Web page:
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Thus while he ftrives to pleafe, he's forc'd to do 't,
Like Volfcius, hip-hop, in a fingle boot.
Criticks, he knows, for this may damn his books:
But he makes feafts for friends, and not for cooks.
Though errant-knights of late no favour find,
Sure you will be to ladies-errant kind.
To follow fame, knights-errant make profeffion
We damfels fly, to fave our reputation:
So they, their valour fhow; we, our difcretion.
To lands of monsters and fierce beasts they go :
We to those islands where rich husbands grow:
Though they're no monsters, we may make them fo.
If they're of English growth, they'll bear 't with
But fave us from a spouse of Oroonoko's nations!
Then bless your stars, you happy London wives,
Who love at large, each day, yet keep your lives :
Nor envy poor Imoinda's doating blindness,
Who thought her husband kill'd her out of kindness.
Death with a husband ne'er had fhewn fuch charms,
Had the once died within a lover's arms.
Her error was from ignorance proceeding:
Poor foul! fhe wanted fome of our town-breeding!
Forgive this Indian's fondness of her spouse;
Their law no chriftian liberty allows :
Alas! they make a confcience of their vows!
If virtue in a heathen be a fault;
Then damn the heathen school where she was taught. She might have learn'd to cuckold, jilt, and fham, Had Covent-Garden been in Surinam.
A COMEDY, WRITTEN BY MR. J. DRYDEN, JUN.
has been remarkable two ways,
For blooming poets, and for blafted plays s
We've been by much appearing plenty mock'd,
At once both tantaliz'd and over-ftock'd.
Our authors too, by their success of late,
Begin to think third-days are out of date.
What can the caufe be, that our plays won't keep
Unless they have a rot fome years like sheep?
For our parts, we confefs, we 're quite afham'd,
To read fuch weekly bills of poets damn'd.
Each parifh knows 'tis but a mournful cafe
When chriftenings fall, and funerals increase.
Thus 'tis, and thus 'twill be when we are dead,
There will be writers which will ne'er be read.
Why will you be fuch wits, and write fuch things?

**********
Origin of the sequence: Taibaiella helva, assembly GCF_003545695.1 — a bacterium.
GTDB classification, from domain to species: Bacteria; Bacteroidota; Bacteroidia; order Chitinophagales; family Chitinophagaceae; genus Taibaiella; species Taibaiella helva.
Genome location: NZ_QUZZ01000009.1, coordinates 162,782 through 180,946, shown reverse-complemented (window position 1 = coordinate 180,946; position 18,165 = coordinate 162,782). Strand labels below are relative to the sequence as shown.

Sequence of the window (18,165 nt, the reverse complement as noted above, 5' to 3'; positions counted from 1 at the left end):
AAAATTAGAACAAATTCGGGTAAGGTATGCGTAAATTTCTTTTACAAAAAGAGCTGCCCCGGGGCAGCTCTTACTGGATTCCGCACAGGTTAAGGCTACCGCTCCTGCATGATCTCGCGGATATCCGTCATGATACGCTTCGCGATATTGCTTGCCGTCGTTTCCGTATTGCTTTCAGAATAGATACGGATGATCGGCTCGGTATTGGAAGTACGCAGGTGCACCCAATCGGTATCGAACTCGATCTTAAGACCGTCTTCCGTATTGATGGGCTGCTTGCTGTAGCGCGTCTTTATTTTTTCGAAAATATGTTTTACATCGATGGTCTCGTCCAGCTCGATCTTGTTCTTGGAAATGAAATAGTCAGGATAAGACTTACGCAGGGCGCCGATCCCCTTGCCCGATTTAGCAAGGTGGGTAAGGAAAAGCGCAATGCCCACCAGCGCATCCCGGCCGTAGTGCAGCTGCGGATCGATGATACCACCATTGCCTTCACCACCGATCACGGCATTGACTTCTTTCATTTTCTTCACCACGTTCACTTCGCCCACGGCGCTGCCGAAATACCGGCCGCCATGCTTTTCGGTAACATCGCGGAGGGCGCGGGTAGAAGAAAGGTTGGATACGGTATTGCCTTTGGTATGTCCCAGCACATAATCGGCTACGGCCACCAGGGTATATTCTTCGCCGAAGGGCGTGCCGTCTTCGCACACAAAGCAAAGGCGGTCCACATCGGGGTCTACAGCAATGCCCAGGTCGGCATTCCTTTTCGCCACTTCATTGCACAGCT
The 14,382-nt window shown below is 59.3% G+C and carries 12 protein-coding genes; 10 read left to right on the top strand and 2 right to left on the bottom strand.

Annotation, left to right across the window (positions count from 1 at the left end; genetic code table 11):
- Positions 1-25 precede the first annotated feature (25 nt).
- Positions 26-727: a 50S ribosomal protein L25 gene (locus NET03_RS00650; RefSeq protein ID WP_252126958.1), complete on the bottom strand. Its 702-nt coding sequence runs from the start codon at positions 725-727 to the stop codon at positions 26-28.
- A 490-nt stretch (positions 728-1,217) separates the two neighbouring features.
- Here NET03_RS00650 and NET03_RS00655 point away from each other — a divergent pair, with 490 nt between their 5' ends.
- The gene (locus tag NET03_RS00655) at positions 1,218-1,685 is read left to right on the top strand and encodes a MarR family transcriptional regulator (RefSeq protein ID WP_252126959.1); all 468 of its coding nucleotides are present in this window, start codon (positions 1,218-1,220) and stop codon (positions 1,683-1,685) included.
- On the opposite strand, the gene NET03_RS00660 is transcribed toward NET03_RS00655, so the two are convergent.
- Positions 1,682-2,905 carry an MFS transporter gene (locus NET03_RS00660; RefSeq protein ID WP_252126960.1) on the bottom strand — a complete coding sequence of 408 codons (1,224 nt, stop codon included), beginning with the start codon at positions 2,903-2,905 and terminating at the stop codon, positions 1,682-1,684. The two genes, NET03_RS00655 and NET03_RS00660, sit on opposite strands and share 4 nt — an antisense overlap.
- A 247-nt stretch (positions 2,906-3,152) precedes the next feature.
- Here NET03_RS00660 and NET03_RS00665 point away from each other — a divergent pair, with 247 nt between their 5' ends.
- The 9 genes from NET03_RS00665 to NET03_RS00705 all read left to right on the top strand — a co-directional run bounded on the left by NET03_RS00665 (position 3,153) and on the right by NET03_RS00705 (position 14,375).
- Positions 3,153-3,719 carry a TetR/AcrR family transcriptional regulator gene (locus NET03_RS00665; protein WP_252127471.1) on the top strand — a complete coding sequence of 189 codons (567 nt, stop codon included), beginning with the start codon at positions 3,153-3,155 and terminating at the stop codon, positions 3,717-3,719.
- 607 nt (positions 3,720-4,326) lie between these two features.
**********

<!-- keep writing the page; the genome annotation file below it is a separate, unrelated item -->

You're willing to be wafps, but want the stings.
Let not your fpleen provoke you to that height,
'Odslife you don't know what you do, firs, when you
You'll find that Pegafus has tricks, when try'd,
Though you make nothing on 't, but up and ride;
Ladies and all, I'faith, now get aftride.
Contriving characters, and fcenes, and plots,
Is grown as common now, as knitting knots:
With the fame eafe, and negligence of thought,
The charming play is writ, and fringe is wrought.
Though this be frightful, yet we're more afraid,
When ladies leave, that beaux will take the trade :
Thus far 'tis well enough, if here 'twould stop,
But fhould they write, we muft e'en fhut up shop.
How fhall we make this mode of writing fink?
A mode, faid I? 'tis a difeafe, I think,
A ftubborn tetter that 's not cur'd with ink.
For ftill it fpreads, 'till each th' infection takes,
And feizes ten, for one that it forfakes.
Our play to-day is fprung from none of these;
Nor fhould you damn it, though it does not please,
Since born without the bounds of your four feas.
For if you grant no favour as 'tis new,
Yet as a stranger, there is fomething due:
From Rome (to try its fate) this play was fent ;
Start not at Rome! for there's no popery meant ;
Though there the poet may his dwelling chufe,
Yet ftill he knows his country claims his Muse.
Hither an offering his first-born he fends,
Whofe good, or ill fuccefs, on you depends.
Yet he has hope fome kindness may be shown,
As due to greater merit than his own,
And begs the fire may for the son atone.
There's his last refuge, if the play don't take,
Yet fpare young Dryden for his father's fake.
HERE's a young fellow here-an actor-Powell—
One whose person, perhaps, you all may know well;
And he has writ a play---this very play
Which you are all come here to fee, to-day;
And fo, it being an ufual thing, to speak
Something or other, for the author's fake,
Before the play (in hopes to make it take)
I'm come, being his friend and fellow-player,
To fay what (if you please) you 're like to hear.
First know, that favour which I'd fain have shown,
I afk not for, in his name, but my own;
For, without vanity, I'm better known.
Mean time then, let me beg you would forbear
Your cat-calls, and the inftruments of war.
For mercy, mercy, at your feet we fall,
Before your roaring gods deftroy us all!
I'll fpeak with words sweet as diftilling honey,
With words---as if I meant to borrow money;
Fair, gentle firs, most soft alluring beaux,
Think 'tis a lady, that for pity fues..
Bright ladies---but to gain the ladies grace,
I think I need no more than fhew my face.
Next then, you authors, be not you fevere;
Why, what a fwarm of fcribblers have we here!
One, two, three, four, five, fix, feven, eight, nine, ten,
All in one row, and brothers of the pen.
All would be poets; well, your favour's due
To this day's author, for he 's one of you.
Among the few which are of noted fame,
I'm fafe; for I myself am one of them.
You've seen me fmoak at Will's among the wits;
I'm witty too, as they are---that's by fits.
Now, you, our city friends, who hither come
By three o'clock, to make fure elbow-room:
While spouse, tuckt-up, does in her pattens trudge it,
With handkerchief of prog, like trull with budget,
And here, by turns, you eat plumb-cake and judge it;
Pray be you kind, let me your grace importune,
Or elfe---egad, I'll tell you
Well now, I have but one thing more to say,
And that's in reference to our third day;
An odd request---may be you 'll think it so;
Pray come, whether you like the play or no :
And if you'll stay, we shall be glad to see you,
If not---leave your half-crowns, and peace be wi' you!